blink.gif ...assume?

Why? If Mahmoud doesn't believe that the Holocaust took place then why should he want to assume it does?


QUOTE(Mahmoud)
Does that logically translate into the establishment of the state of Israel in the Middle East?
Hell yes!

If the establishment of Turkey on the Anatolian peninsula is an accepted fact of life then so too is Israel. Let Islam give back the lands it stole from the Christians and then we can talk about 'the principles of democracy, human rights and the teachings of prophets' (what ever that means).

The only difference betwen Turkey, Syria, Egypt and Israel is that Israel is the youngest.. unless you count Turkish Cypress. Odd that Mahmoud didn't mention Cypress... I guess he forgot about that tiny little speck of land when his mind was so taken up with the insurmountable phenomenon of Israel.


QUOTE(Mahmoud)
Another big question is why is this regime being supported?
Why indeed?

Why are we supporting the Palestinians? Why does Denmark send financial support to Syria? Why does the USA support Egypt and Saudi Arabia? ...and why doesn't Mahmoud wonder upon that state of affairs?

Why are we in the west obliged to subsidise nations and peoples that act and sponsor terrorism against us?

Why do we support Israel? Because Israel is a free, democratic nation, under seige by hypocritical religious fanatics who double speak about murdering Jews amongst themselves whilst complaining about Islamophobic cartoons and books.


1. Did the letter change your view of Ahmadinejad?

Nope. It confirmed my opinion that he is a simple minded religious fanatic who is being used as a tool by the clerics who actually control Iran.


2. Is the letter a sincere effort to begin a serious dialog with the US?

Not in the least. Its a joke. Its an effort to make Mahmoud look good to the rest of the simple minded religious fanatics.

Whats especially amusing is how much this idiots words mirror whats being said by the socialist left in Europe. His words regarding South America and Africa read like some of the miserable complaints that come from the European left.


3. Are the criticisms of the US's past behavior toward Iran largely true or false?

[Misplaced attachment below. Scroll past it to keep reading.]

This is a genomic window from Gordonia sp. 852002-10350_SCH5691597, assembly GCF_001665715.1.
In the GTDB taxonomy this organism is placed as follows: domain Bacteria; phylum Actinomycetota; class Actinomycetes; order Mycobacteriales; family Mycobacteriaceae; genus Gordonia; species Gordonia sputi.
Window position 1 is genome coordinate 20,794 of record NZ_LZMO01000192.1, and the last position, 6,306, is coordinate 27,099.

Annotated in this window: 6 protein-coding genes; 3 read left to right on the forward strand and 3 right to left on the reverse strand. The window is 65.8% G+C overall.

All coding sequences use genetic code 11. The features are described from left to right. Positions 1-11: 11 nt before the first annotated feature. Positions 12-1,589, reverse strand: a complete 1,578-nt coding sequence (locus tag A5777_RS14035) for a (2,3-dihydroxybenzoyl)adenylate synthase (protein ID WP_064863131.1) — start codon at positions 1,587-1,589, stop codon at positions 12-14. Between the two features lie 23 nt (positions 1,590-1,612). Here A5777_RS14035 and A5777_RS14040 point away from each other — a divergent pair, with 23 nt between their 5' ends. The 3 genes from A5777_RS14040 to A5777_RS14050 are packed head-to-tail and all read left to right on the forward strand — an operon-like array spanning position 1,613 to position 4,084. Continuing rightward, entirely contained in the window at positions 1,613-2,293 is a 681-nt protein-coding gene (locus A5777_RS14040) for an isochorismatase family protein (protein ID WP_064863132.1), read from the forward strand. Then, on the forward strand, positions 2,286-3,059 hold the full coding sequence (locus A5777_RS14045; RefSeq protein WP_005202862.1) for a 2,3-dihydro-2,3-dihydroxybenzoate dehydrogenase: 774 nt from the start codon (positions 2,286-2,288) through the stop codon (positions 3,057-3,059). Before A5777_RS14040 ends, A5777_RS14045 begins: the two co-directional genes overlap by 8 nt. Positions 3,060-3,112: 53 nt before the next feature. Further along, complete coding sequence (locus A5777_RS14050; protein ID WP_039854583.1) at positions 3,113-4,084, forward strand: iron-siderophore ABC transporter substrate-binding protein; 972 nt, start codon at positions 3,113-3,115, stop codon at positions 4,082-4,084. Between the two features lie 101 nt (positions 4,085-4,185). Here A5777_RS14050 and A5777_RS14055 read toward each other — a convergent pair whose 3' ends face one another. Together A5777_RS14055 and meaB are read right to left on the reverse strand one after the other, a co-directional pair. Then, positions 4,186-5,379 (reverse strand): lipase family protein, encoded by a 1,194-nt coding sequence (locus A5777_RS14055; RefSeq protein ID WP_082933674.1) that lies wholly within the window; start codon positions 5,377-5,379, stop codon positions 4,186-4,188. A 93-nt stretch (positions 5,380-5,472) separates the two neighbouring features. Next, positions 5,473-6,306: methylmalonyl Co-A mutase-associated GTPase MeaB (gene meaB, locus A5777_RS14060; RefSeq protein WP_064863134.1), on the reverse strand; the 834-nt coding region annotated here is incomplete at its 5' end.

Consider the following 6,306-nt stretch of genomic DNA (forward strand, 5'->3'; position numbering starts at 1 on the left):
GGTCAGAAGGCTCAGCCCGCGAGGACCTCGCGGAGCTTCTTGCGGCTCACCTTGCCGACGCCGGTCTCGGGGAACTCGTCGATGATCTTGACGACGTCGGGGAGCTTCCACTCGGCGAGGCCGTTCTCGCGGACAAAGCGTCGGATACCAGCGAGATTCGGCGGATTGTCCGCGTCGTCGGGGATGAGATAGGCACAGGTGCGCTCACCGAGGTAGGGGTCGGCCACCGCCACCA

Of course they are. rolleyes.gif How else is Mahmoud going to gather support from the millions of people who love to hate GW Bush unless he throws them a bone?

The rub is, he's so busy whining about Africa, but neglects to look at what his fellow prophet worshippers have been getting up to in Darfur.

He mentions America detaining people without trial even as his own guys in black shades are putting Ramin Jahanbegloo into hospital for the serious crime of... well actually they haven't bothered to charge him of anything yet. sad.gif

We have a saying in Denmark. Sweep before your own door before you deal with the neighours doorstep.


4. Can you see our President writing a similar letter or proposing direct talks with Iran to seek resolution of outstanding issues between the two countries?

I doubt it. The people who control Bush understand full well what this letter is meant to accomplish and I doubt, seriously if they'll be stupid enough to fall nto the trap of replying.

...and I doubt GW Bush gives a toss.




edited to add a few missing words.

This post has been edited by moif: May 10 2006, 09:35 PM
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TruthMarch
post May 10 2006, 10:02 PM
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QUOTE
Young people, university students and ordinary people have many questions about the phenomenon of Israel.
Phenomenon? He makes Israel sound like a supernatural mystery.

It most certainly is a pehnomenon. What else could it be labelled as? Here you have a people who do dastardly deeds against unarmed populations and yet they gain and maintain the world's support through the clouds of enforced anti-Semitism. They even see laws created which force people to believe what it is they say you must believe. And for such a tiny spot of land on this vast planet. The US firepower they are given only serves to emphasize and further the phenomenon called Israel. Through awe inspiring politically tactical maneuvers, they have made themselves practically invinsible. They go on about evil scary nuclear weapons in the middle east, yet they keep under wraps (and control the information about) the fact that they are the ones with the evil scary nuclear weapons, not Iran. To exercise the amount of control and power they have over this planet and especially particular regions, all the while being (seemingly) an ant surrounded by elephants.
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English Horn
post May 10 2006, 10:05 PM
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QUOTE(moif @ May 10 2006, 04:31 PM)
1. Did the letter change your view of Ahmadinejad?

Nope. It confirmed my opinion that he is a simple minded religious fanatic who is being used as a tool by the clerics who actually control Iran. 



Since you (obviously) consider Iran your enemy, moif, don't misunderestimate your enemy. What good will come of it? This is a first direct attempt at communication in 25 years, sincere or not. This is a real opportunity to engage the enemy on the intellectual level, and that is the best we can offer, name calling and ridicule? Let me tell you a story: back in the 1980s when perestroika just started, Margaret Thatcher visited the Soviet Union with a state visit. At some point she agreed to participate in an interview/debate which was shown on live TV. She was confronted (quite aggressively) with several seasoned soviet journalists, who peppered her with various questions on Britain's position in nuclear disarmament (someting of that sort); her performance was so magnificent that her star opponents looked ridiculous even for soviet audience and her interview was a subject of talks around the country for many weeks to come.